APPEARS ON: "Love Me Do," "P.S. I Love You," "Please Please Me," "And I Love Her," "Michelle," "Girl," "I’m Only Sleeping" and "Yellow Submarine"

3. 1968 Fender Rosewood Telecaster (Serial: 235594)

Georg Harrison's Fender Rosewood Telecaster

(Image credit: Future/Kevin Scanlon)

GUITAR BIO: In the latter half of the Sixties, Fender made plans to add a solid-rosewood Telecaster and Stratocaster to its line. To get maximum attention for its efforts, the company gave Harrison the Tele prototype. (A solid-rosewood Stratocaster, meant for Jimi Hendrix, was also built but never delivered.

The custom-built Telecaster was delivered in time for Harrison to use it during the sessions for Let It Be and Abbey Road, and the guitar can be seen in use during the rooftop performance sessions in the movie Let It Be and The Beatles: Get Back. In December 1969, Harrison gave the guitar to Delaney Bramlett of the American act Delaney & Bonnie. It was later recovered by the Harrison estate.

FEATURES AND MODIFICATIONS: The Rosewood Telecaster originally featured a satin finish, but Bramlett had the guitar resprayed with gloss. He also swapped out the original tuning machines for Schallers and modified the electronics, which have since been restored. An extra string tree was also added at some point.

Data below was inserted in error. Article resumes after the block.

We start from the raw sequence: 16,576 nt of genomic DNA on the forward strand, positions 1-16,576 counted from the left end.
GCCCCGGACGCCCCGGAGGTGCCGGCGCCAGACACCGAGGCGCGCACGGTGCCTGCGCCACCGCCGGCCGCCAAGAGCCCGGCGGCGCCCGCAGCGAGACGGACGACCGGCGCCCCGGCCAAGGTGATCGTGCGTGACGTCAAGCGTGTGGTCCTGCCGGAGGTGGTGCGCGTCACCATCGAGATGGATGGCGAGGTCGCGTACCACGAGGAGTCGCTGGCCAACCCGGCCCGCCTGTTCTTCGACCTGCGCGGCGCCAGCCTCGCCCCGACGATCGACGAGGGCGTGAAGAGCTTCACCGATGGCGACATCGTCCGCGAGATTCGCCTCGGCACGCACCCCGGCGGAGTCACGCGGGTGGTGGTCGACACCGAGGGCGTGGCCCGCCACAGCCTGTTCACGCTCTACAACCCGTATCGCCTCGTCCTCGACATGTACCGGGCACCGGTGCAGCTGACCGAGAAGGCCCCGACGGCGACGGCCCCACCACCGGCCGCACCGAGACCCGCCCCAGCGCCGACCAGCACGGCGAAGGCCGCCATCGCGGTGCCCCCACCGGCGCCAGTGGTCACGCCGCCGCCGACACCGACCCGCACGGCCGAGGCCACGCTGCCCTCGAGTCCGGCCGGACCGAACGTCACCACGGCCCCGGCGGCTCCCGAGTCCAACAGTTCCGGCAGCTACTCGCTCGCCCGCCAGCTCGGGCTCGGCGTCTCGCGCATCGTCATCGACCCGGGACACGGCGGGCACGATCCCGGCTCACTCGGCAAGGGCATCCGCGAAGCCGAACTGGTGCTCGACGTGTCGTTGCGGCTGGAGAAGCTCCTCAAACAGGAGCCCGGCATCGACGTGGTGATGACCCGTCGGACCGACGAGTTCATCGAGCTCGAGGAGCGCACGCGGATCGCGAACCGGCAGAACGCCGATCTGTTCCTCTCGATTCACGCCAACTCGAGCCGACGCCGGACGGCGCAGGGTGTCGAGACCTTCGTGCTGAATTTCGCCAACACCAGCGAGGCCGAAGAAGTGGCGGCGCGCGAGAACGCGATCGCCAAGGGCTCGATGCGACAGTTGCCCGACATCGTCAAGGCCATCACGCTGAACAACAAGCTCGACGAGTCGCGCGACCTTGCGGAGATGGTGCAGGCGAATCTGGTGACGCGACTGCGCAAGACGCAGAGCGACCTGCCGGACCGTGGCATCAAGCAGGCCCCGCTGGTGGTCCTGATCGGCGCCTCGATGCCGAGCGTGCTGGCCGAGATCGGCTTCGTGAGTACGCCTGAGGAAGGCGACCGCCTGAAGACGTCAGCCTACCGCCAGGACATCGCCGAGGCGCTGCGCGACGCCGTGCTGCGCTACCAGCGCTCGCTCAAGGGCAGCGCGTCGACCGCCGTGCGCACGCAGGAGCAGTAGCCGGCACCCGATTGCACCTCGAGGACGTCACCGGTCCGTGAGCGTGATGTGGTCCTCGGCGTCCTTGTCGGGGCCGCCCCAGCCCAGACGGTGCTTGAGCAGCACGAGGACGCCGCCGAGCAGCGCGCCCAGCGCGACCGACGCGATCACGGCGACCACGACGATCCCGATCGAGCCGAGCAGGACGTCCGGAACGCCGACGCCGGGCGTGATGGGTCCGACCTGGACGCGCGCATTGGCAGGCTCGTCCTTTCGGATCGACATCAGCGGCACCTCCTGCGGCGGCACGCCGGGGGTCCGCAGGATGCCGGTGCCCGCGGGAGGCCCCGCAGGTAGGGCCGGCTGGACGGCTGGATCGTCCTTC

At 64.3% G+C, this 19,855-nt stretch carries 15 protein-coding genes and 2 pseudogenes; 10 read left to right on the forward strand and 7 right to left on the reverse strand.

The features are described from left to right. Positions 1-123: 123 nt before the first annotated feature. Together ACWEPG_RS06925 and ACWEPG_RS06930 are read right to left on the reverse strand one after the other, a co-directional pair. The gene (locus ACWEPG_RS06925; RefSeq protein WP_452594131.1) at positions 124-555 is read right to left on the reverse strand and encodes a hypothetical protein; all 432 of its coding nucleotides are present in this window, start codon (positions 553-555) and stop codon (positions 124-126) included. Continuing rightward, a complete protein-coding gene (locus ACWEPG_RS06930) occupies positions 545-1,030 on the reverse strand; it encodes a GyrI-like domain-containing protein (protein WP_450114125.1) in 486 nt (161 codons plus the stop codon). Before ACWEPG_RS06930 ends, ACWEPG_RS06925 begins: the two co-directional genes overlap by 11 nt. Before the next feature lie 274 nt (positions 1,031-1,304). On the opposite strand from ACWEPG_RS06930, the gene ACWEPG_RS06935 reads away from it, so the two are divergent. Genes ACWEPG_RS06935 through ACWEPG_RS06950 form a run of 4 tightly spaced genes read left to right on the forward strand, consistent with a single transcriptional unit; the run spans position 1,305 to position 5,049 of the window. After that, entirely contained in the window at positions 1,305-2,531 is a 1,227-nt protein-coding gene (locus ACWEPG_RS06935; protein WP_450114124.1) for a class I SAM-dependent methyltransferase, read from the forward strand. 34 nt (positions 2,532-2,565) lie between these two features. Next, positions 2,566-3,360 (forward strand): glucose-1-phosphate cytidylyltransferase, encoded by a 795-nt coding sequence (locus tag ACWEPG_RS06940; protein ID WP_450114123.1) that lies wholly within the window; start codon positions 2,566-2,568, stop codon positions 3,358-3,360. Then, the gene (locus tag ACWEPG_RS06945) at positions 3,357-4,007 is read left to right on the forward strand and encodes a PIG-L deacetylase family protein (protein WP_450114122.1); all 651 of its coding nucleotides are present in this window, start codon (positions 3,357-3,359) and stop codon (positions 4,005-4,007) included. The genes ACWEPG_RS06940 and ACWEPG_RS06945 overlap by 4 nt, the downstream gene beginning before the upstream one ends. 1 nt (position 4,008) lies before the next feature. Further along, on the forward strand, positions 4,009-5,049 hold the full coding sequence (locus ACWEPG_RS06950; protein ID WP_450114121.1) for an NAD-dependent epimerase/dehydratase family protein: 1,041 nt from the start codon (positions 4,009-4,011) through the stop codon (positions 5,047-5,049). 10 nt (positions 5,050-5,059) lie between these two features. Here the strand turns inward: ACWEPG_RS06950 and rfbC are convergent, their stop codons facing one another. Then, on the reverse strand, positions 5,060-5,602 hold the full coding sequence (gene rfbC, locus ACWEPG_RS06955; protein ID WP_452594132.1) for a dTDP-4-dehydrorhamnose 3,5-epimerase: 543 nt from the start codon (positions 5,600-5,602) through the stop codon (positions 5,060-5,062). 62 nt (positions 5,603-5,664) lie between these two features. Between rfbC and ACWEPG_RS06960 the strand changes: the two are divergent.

APPEARS ON: "Get Back," "Don’t Let Me Down," "I’ve Got a Feeling," "One After 909," "Dig a Pony," "Two of Us," "The Long and Winding Road" and "Let It Be"

4. 1957 Gretsch Duo Jet (Serial: 21179)

George Harrison's Gretsch 6128 Duo Jet

(Image credit: Future/Kevin Scanlon)

GUITAR BIO: George Harrison often referred to this Gretsch Duo Jet as his “first good guitar.” He purchased the instrument in the summer of 1961, paying £75 to Ivan Hayward, a 25-year-old former Cunard Line merchant seaman.

“One night I saw an advert in the Liverpool Echo,” Harrison recalled, “and I rushed right over to see it… I bought the Gretsch Duo from a sailor who had bought it in America and brought it back. It was my first real American guitar – and I’ll tell you, it was secondhand, but I polished that thing. I was so proud to own that.”

By 1963, Harrison retired the Duo Jet, and he eventually gave it to bassist (and Revolver album cover artist) Klaus Voormann, who kept the guitar for two decades. After reacquiring the Duo Jet from Voormann in the mid Eighties, Harrison posed with it on the cover of his hit 1987 solo album, Cloud Nine.